Scotland’s regeneration forum, Surf, has a membership network of around 250 organisations spread across Scotland. A substantial amount of its work is inevitably focused on Glasgow – a city which still struggles with a legacy of rapid de-industrialisation and which contains pockets of abject poverty.
Part of Surf’s connective work is in the form of its Alliance for Action – a collaborative, investment and shared learning programme. Surf coordinates the programme across three Scottish case study areas, including Govan, the former heart of shipbuilding on the river Clyde for more than 150 years.
The dual purpose of Surf’s ‘Alliance for Action’ programme is:
- to further strengthen resilience and practical outcomes in the programme’s case study communities;
- to enhance wider policy and resource considerations for supporting community regeneration in the continuing recessionary context.
The Alliance for Action was developed in the wake of Surf research commissioned by the Joseph Rowntree Foundation (JRF) in 2011. Surf delivered a participative study on responses to recession-based policy decisions in two contrasting case study disadvantaged areas: Govan in Glasgow and the Gallatown in Kirkcaldy, Fife.
Surf’s collaborative investigation was additionally supported by the Scottish government which was interested in learning from the way in which communities in different contexts were coping with the similar challenges being thrown up by the recession. The research was presented as ‘Reality, Resources, Resilience’ – a report published by the JRF as a Surf-authored programme paper in January 2013.
The Alliance for Action model is a practical response to the research findings, which identified a need for a more coordinated approach towards connecting assets and investments across a wide range of local and national partners.
The operational Alliance model was built on the individuals, networks and connections which Surf had identified and fostered in the course of the initial study. It has recently expanded to include Rothesay on the Isle of Bute and a feasibility study on a further expansion to include the town of Dunoon is currently underway.
The three contrasting communities of place: the post-industrial Govan; small town Kirkcaldy; and the island community of Rothesay; share similar high levels of unemployment, poor physical health and wellbeing and historic concerns around issues of trust and capacity building.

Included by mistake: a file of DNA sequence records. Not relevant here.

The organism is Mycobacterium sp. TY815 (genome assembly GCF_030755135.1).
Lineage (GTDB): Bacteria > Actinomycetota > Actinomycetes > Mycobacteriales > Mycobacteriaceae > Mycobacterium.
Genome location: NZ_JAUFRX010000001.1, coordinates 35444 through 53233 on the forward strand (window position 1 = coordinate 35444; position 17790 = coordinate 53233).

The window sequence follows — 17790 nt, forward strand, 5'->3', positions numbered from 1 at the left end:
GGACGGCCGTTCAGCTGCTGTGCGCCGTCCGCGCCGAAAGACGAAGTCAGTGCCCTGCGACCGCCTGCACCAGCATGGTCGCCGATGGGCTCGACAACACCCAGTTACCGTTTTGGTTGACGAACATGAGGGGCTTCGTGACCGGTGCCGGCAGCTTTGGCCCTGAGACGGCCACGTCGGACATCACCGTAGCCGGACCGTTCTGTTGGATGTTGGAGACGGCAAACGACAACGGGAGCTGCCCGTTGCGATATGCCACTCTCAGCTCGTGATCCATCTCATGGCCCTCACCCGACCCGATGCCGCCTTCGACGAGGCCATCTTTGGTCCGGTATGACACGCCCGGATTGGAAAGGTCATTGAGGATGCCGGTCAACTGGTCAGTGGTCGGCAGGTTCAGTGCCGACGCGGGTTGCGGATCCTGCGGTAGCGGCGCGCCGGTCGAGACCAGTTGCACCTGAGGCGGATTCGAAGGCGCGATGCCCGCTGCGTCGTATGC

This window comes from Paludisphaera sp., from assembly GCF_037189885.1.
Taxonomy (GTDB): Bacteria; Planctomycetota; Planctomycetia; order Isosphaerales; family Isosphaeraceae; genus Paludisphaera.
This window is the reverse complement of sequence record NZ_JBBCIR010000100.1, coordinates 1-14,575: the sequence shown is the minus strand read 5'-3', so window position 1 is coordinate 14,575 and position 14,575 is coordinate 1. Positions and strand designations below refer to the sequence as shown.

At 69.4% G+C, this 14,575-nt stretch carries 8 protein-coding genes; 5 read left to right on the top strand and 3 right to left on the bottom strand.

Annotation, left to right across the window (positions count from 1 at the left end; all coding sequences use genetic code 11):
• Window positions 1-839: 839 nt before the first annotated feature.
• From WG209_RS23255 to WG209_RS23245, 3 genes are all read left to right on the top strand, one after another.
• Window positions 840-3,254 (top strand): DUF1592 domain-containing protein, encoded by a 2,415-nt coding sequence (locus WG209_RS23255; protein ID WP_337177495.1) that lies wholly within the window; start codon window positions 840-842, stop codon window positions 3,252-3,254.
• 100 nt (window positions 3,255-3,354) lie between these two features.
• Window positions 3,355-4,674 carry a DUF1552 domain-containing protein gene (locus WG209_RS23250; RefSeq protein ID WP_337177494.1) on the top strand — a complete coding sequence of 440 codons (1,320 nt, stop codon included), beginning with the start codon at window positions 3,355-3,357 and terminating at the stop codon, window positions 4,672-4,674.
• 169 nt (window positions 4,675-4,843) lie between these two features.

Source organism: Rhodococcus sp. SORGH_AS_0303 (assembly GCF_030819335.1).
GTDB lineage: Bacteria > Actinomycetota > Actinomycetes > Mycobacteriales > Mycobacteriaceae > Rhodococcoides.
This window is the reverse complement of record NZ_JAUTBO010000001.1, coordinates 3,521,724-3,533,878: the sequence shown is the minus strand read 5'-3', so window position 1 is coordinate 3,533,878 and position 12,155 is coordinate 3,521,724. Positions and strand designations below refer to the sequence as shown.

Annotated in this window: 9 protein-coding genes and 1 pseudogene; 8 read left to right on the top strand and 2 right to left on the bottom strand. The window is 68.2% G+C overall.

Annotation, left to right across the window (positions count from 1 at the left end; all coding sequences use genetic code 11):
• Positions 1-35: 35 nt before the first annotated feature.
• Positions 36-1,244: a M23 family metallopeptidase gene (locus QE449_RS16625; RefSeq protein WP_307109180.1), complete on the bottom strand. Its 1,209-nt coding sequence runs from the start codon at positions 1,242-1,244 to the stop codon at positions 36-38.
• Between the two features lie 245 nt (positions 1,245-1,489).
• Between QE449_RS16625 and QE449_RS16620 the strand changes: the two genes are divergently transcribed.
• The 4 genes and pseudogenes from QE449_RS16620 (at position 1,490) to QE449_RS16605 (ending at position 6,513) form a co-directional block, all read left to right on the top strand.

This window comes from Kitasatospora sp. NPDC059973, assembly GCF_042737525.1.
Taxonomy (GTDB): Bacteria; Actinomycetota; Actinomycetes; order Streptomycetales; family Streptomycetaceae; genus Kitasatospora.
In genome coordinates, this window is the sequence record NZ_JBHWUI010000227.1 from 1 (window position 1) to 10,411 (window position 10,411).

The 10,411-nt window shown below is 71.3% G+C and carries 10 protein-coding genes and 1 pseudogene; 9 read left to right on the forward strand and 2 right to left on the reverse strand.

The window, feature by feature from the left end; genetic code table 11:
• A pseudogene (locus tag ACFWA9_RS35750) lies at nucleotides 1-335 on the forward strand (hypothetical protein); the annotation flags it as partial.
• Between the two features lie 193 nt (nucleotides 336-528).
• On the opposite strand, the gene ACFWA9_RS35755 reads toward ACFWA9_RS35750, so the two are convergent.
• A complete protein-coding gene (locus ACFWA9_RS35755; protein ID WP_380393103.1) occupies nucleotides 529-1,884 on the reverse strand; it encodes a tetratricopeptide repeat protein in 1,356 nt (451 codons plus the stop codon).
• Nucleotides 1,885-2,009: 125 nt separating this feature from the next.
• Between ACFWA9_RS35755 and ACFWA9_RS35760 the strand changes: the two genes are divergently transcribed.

Through its Alliance for Action work, Surf is working with relevant local and national partners to:
- Build local capacity, strengthen resilience, increase practical outcomes and improve the wellbeing of local residents;
- Link local knowledge, initiatives and assets with national networks, policies and resources in support of more coordinated and holistic local regeneration activity.
- Draw out transferrable learning towards more successful and sustainable policy and practice in community regeneration.
The Alliance is supported in evaluating and disseminating learning through a panel of regeneration experts – academics, policymakers and practitioners (the Surf APPP) – whose members convene regularly to review and help direct the programme and its learning outcomes.
A key element of the programme is to ensure that the learning is identified, recorded and analysed in ways which can then be presented through different audience-appropriate mediums.
For example, one way in which the Alliance pursues its transferrable learning aims is by facilitating and promoting opportunities for communities to learn from each other. Last year the Alliance hosted two shared learning sessions for cross-sector partners and people living and working in the case study areas. These were on the themes of Creative Community Participation and the Role of Food in the Community in connecting with local and national regeneration policy and practice. This year will see the Alliance hosting similar events around shared learning themes of Health and Heritage.
As well as formal written reports for Scottish Government and other resource and policy partners, the Alliance films annual interviews with a cross section of participants living and working in the case study areas. This is a way of recording change and providing the communities with an opportunity to express their views on those changes. The filmed records and reports can be accessed through the Surf website.
A recent short film on the issue of community engagement and empowerment can be viewed here.
Photo by Neillwphoto
Elaine Cooper is practice and learning coordinator at Surf – Scotland’s regeneration network